A Canadian Nightingale gets to sing again in new book by Ottawa author

Ottawa researcher Jane Cooper loves history and is always digging into the past.

Her natural curiosity has taken her into many different projects but none quite like her investigation of the life story of Bertha Crawford, the Canadian Nightingale.

Crawford was a soprano of some note in Toronto in the early years of the 20th century where she made her name as a singer in demand for church events or at special gatherings of organizations such as the temperance society in places such as Massey Hall.

But Bertha had bigger ambitions. She wanted to study and sing opera and in those years, that meant travelling to Europe, which she did.

Bertha eventually found her niche in the music world in Poland and Russia where she was a regular performer in places such as the legendary Mariinsky Theatre in St. Petersburg, Russia.

But after her death, knowledge of her has diminished, partly because she worked mostly overseas.

Cooper, who, in her day job, is a researcher with the Conference Board of Canada, was doing some personal research on letters written by her great aunt when she stumbled across a mention of Bertha Crawford in a letter from 1924.

“I was editing my great aunt’s letters. She had worked in Poland and I was looking up all the people mentioned in those letters. She mentioned seeing Bertha sing.”

That’s when Jane fired up Google and found out about Bertha.

“I thought her story was unusual and interesting. She was a very successful musician and she was forgotten because she was caught in strange paradox.

“She was famous in Poland and the Poles (since the Second World War) have chosen to remember their own national heroes. Meanwhile in Canada she wasn’t all that famous.” She was a minor celebrity.

“She was singing for all kinds of groups. The Temperance Society would fill Massey Hall and several thousand people would see her perform. She toured Canada twice and then she wanted to take it to the next level. That meant going to Europe.

“She wanted to be an opera singer and part of tragedy of her life was there was no opera company in Canada at the time.”

The story of the Canadian artist who has to leave home to find success and career fulfillment is so familiar it’s almost a cliche, but that’s what Bertha did in the years before the First World War.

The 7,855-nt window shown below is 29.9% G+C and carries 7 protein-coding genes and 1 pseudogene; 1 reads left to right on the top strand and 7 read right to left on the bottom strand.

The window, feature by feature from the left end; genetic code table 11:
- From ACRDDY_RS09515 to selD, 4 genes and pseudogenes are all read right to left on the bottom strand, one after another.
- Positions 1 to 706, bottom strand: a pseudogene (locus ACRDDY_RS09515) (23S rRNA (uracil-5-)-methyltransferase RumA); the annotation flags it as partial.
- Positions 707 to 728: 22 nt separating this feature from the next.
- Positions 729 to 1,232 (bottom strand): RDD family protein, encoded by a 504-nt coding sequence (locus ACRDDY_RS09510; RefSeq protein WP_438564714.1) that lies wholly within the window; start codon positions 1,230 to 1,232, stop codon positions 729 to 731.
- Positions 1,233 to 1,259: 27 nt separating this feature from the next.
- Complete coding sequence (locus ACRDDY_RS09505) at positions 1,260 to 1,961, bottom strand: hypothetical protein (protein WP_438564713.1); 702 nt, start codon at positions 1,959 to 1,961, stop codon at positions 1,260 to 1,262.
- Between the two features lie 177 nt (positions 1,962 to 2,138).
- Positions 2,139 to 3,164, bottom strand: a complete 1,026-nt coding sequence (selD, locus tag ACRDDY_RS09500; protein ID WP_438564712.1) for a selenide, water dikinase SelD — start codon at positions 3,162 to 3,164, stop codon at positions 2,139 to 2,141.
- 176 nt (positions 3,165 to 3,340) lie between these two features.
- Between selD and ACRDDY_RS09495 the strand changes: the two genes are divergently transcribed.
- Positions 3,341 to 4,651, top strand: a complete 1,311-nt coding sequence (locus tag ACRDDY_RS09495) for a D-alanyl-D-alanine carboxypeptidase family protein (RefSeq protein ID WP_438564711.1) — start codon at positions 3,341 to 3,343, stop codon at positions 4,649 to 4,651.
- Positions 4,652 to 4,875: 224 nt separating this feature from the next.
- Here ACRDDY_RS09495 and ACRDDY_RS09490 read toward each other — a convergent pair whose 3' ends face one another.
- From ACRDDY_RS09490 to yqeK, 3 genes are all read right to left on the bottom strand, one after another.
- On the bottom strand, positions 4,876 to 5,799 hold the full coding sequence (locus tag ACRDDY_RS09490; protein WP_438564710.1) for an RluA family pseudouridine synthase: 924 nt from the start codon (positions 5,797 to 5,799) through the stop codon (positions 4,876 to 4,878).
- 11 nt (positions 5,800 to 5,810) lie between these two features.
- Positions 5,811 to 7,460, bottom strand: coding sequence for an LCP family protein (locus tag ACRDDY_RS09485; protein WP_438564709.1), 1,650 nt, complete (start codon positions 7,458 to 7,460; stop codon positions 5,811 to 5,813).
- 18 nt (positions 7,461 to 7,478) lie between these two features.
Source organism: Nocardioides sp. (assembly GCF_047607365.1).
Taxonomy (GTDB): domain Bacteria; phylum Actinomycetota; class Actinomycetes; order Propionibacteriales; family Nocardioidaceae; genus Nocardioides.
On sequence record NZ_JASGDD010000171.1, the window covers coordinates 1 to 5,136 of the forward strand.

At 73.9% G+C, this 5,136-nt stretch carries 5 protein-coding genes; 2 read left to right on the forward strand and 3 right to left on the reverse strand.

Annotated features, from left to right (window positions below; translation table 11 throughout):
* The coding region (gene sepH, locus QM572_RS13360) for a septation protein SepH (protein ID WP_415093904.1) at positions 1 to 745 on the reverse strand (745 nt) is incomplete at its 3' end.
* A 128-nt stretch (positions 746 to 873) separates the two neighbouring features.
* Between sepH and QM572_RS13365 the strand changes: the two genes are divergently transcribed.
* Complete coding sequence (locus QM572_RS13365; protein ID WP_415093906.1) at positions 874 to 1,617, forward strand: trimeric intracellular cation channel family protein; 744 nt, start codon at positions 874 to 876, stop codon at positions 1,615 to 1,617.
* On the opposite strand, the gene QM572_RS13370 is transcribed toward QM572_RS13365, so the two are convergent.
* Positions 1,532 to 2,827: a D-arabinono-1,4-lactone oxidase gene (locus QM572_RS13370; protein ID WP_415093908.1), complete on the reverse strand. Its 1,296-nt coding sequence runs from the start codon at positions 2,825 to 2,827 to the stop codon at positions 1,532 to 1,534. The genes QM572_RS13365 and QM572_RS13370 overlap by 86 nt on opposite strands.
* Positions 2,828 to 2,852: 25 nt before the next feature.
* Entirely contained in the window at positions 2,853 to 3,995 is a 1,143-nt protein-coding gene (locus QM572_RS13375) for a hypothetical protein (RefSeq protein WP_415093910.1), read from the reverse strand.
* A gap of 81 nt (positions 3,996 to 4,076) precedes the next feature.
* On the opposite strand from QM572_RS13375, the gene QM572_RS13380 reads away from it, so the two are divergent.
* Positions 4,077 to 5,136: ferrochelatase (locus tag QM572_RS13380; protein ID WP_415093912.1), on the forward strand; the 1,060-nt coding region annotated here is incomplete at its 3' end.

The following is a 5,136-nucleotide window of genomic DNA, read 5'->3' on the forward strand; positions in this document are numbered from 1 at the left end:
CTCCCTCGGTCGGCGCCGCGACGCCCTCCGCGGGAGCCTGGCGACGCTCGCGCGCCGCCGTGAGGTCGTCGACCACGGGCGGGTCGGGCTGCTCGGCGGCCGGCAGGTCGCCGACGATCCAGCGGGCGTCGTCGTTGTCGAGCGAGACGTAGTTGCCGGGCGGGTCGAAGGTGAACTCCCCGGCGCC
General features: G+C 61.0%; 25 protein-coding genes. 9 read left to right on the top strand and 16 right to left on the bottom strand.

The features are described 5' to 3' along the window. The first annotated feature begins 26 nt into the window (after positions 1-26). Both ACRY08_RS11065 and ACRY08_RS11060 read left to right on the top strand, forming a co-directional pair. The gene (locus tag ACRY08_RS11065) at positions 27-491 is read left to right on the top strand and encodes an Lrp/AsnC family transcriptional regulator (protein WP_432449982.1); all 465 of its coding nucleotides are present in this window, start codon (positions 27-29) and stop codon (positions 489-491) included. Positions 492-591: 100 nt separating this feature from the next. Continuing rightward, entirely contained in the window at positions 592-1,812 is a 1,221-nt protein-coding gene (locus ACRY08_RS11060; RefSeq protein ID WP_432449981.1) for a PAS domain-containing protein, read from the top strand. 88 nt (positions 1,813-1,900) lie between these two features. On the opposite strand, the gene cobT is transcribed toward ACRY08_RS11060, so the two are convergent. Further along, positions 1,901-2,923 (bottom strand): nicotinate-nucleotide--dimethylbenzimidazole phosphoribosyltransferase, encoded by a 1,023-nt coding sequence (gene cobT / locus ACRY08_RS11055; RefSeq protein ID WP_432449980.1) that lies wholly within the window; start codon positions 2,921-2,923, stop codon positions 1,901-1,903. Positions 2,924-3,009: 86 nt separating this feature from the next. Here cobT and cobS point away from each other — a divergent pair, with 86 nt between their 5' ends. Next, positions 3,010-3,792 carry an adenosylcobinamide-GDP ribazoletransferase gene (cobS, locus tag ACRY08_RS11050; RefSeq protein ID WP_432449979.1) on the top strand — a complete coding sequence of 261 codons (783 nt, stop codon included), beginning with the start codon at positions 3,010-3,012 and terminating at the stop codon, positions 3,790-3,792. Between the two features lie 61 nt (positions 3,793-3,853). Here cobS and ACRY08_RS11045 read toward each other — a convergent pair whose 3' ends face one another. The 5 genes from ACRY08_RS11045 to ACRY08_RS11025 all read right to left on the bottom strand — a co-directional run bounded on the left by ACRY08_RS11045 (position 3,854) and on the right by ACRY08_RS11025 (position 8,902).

Jane Cooper.

Jane says she didn’t start out thinking she would tackle such a big a project, but she was tempted by it because she wanted to try to write something more substantial.

“I was interested in seeing if I could write a biography. I had done other historical writing but on a smaller scale. I was looking for a bigger project. I wanted to test myself.

“I saw a description of her online and noticed her connection to Poland and Russia and thought ‘If you do this you’ll have to go to Russia. Wouldn’t that be fun?’ It was like putting together a jigsaw puzzle with no border.”

Bertha’s story was helped along when the Canadian met a Polish baronness who became a patron of sorts and introduced her to Warsaw. The Baronness Zofia Alexandra Kosinska was a special discovery for Cooper.

“In the beginning, the Baronness was supporting Bertha but after the Germans took Warsaw and they went to Russia, Bertha’s singing looked after the Baronness.

“Bertha toured across Russia during the First World War from Odessa to Finland and from Moscow to Vladivostock.

“She stayed through the Russian Revolution. She was in Petrograd (St. Petersburg) until June 1918 waiting to get back to Warsaw.”

By August, while Canadian soldiers were battling the Germans on the Western Front, Bertha was lying in the Polish capital under German protection.

“She didn’t tell the people in Canada that,” Cooper said.

Crawford’s career continued after the war. She would come home to Canada regularly but she always returned. Over time her star started to fade and by the 1930s, she was back home, without much money or work. Sadly she died in Toronto in 1937 of pneumonia.

Cooper started her research in 2011 and kept at it until she produced a manuscript. When she tried to get a publisher, she says she was told the story, while interesting, couldn’t be marketed.

She was determined though and decided to self-publish. A successful kickstarter campaign raised the funds and she turned to the self-publishing firm Friesen Press, where readers can obtain the book.

The book, entitled The Canadian Nightingale: Bertha Crawford and the Dream of the Prima Donna will be launched Jan. 21 with a reading by Cooper and a concert of music that Bertha Crawford would have sung. There is mention of a recording, but Cooper has not been able to find a copy. Crawford also was on the radio a lot in the early days, but there is no recording of that either.

Still, Cooper felt that a concert was necessary.

”I went looking for singers. I thought if I’m going to do a book launch about a singer, I needed someone to sing.”

The performance has been organized by Cara Gilbertson-Boese and Joanne Moorcroft and will also feature sopranos Ania Hejnar, Leandra Dahm and Taryn Redmond, along with the Harmonia Choir directed by Kurt Ala-Kantti. The concert will be at 2 p.m. at at the Church of St John the Evangelist, 154 Somerset St. W.

Tickets are available online at eventbrite.ca at The Leading Note or at the door … $25 for adults, $20 for seniors and students.

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Peter Robb began his connection with the arts community in Ottawa in the mid-1980s when he was the administrator and public relations director of the Great Canadian Theatre Company. After a long career in journalism with the Ottawa Citizen where he served in a number of different posts he returned to the arts when he became the Citizen's arts editor.